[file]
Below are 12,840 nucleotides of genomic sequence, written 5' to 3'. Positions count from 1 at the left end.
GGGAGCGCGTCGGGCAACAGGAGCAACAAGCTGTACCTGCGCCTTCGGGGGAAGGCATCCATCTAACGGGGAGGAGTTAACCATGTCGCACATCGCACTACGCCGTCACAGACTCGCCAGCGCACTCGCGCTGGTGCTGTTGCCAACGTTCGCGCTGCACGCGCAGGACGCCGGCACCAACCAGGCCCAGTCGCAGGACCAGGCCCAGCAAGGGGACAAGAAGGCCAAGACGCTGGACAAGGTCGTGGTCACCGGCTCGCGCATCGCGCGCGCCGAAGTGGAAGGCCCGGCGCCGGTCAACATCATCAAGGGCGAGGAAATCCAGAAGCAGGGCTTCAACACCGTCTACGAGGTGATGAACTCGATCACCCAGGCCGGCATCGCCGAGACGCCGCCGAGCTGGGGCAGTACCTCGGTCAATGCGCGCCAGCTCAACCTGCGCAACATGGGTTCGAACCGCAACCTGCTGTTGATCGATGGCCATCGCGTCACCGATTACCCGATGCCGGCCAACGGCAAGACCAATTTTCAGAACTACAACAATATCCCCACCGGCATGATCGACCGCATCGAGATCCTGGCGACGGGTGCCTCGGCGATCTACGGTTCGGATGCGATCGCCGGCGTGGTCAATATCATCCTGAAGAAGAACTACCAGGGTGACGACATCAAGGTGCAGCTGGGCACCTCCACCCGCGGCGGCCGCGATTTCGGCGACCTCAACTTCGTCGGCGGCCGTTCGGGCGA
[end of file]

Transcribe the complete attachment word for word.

Below are 12,840 nucleotides of genomic sequence, written 5' to 3'. Positions count from 1 at the left end.
GGGAGCGCGTCGGGCAACAGGAGCAACAAGCTGTACCTGCGCCTTCGGGGGAAGGCATCCATCTAACGGGGAGGAGTTAACCATGTCGCACATCGCACTACGCCGTCACAGACTCGCCAGCGCACTCGCGCTGGTGCTGTTGCCAACGTTCGCGCTGCACGCGCAGGACGCCGGCACCAACCAGGCCCAGTCGCAGGACCAGGCCCAGCAAGGGGACAAGAAGGCCAAGACGCTGGACAAGGTCGTGGTCACCGGCTCGCGCATCGCGCGCGCCGAAGTGGAAGGCCCGGCGCCGGTCAACATCATCAAGGGCGAGGAAATCCAGAAGCAGGGCTTCAACACCGTCTACGAGGTGATGAACTCGATCACCCAGGCCGGCATCGCCGAGACGCCGCCGAGCTGGGGCAGTACCTCGGTCAATGCGCGCCAGCTCAACCTGCGCAACATGGGTTCGAACCGCAACCTGCTGTTGATCGATGGCCATCGCGTCACCGATTACCCGATGCCGGCCAACGGCAAGACCAATTTTCAGAACTACAACAATATCCCCACCGGCATGATCGACCGCATCGAGATCCTGGCGACGGGTGCCTCGGCGATCTACGGTTCGGATGCGATCGCCGGCGTGGTCAATATCATCCTGAAGAAGAACTACCAGGGTGACGACATCAAGGTGCAGCTGGGCACCTCCACCCGCGGCGGCCGCGATTTCGGCGACCTCAACTTCGTCGGCGGCCGTTCGGGCGA